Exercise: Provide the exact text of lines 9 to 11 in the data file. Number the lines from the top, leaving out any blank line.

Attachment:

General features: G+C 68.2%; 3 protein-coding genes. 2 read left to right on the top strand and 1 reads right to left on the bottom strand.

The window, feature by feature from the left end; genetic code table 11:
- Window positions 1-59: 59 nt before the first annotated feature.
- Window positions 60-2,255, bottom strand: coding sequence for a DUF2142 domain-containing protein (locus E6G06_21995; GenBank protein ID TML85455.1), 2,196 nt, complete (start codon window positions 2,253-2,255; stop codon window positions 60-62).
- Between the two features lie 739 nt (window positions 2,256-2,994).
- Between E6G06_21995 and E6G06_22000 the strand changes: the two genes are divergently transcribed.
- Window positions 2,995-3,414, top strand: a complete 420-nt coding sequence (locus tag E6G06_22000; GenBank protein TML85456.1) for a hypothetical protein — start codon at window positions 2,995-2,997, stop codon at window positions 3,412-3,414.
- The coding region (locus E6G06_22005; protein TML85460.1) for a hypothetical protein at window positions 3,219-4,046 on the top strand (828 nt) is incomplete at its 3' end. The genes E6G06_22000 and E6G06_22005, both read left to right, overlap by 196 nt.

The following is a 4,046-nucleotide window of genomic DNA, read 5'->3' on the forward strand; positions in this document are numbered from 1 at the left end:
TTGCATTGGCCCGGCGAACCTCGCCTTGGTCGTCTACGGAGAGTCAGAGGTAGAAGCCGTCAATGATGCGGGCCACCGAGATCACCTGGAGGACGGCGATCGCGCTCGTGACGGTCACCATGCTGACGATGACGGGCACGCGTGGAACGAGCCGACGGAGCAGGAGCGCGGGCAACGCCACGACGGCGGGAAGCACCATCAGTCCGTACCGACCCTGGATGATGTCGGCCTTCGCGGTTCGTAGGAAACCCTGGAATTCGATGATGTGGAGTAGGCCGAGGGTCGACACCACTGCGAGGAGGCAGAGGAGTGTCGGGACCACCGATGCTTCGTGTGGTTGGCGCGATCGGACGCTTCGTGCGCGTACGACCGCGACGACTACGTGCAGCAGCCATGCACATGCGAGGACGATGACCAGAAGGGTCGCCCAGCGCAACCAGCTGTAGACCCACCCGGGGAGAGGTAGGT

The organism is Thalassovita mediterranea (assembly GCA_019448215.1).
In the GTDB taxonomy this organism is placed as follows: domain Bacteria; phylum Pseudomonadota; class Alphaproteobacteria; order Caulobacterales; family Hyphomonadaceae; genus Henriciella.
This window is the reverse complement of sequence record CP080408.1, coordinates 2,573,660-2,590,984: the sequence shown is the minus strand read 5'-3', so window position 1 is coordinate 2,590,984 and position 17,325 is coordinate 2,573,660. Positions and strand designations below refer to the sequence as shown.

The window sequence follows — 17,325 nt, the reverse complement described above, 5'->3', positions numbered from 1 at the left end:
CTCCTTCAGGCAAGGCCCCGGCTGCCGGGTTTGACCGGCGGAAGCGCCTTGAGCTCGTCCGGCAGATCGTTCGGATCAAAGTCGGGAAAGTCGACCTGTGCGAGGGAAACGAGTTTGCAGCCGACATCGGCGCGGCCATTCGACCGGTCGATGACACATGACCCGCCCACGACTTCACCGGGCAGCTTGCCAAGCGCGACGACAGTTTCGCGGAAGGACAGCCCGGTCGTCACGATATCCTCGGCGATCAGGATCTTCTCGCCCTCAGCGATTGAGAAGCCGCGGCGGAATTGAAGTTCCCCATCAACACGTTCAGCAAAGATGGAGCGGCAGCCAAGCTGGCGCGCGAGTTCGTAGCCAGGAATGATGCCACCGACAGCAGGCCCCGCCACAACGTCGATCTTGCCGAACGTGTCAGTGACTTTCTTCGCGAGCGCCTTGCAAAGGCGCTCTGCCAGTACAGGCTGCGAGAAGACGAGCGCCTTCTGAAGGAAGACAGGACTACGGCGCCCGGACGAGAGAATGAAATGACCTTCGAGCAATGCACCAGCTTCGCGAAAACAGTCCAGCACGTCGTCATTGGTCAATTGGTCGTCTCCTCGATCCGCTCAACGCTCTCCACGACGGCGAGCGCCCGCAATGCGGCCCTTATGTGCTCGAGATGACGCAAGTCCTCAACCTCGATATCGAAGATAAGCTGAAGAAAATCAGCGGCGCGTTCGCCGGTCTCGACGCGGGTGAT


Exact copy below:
The following is a 4,046-nucleotide window of genomic DNA, read 5'->3' on the forward strand; positions in this document are numbered from 1 at the left end:
TTGCATTGGCCCGGCGAACCTCGCCTTGGTCGTCTACGGAGAGTCAGAGGTAGAAGCCGTCAATGATGCGGGCCACCGAGATCACCTGGAGGACGGCGATCGCGCTCGTGACGGTCACCATGCTGACGATGACGGGCACGCGTGGAACGAGCCGACGGAGCAGGAGCGCGGGCAACGCCACGACGGCGGGAAGCACCATCAGTCCGTACCGACCCTGGATGATGTCGGCCTTCGCGGTTCGTAGGAAACCCTGGAATTCGATGATGTGGAGTAGGCCGAGGGTCGACACCACTGCGAGGAGGCAGAGGAGTGTCGGGACCACCGATGCTTCGTGTGGTTGGCGCGATCGGACGCTTCGTGCGCGTACGACCGCGACGACTACGTGCAGCAGCCATGCACATGCGAGGACGATGACCAGAAGGGTCGCCCAGCGCAACCAGCTGTAGACCCACCCGGGGAGAGGTAGGT

The organism is Thalassovita mediterranea (assembly GCA_019448215.1).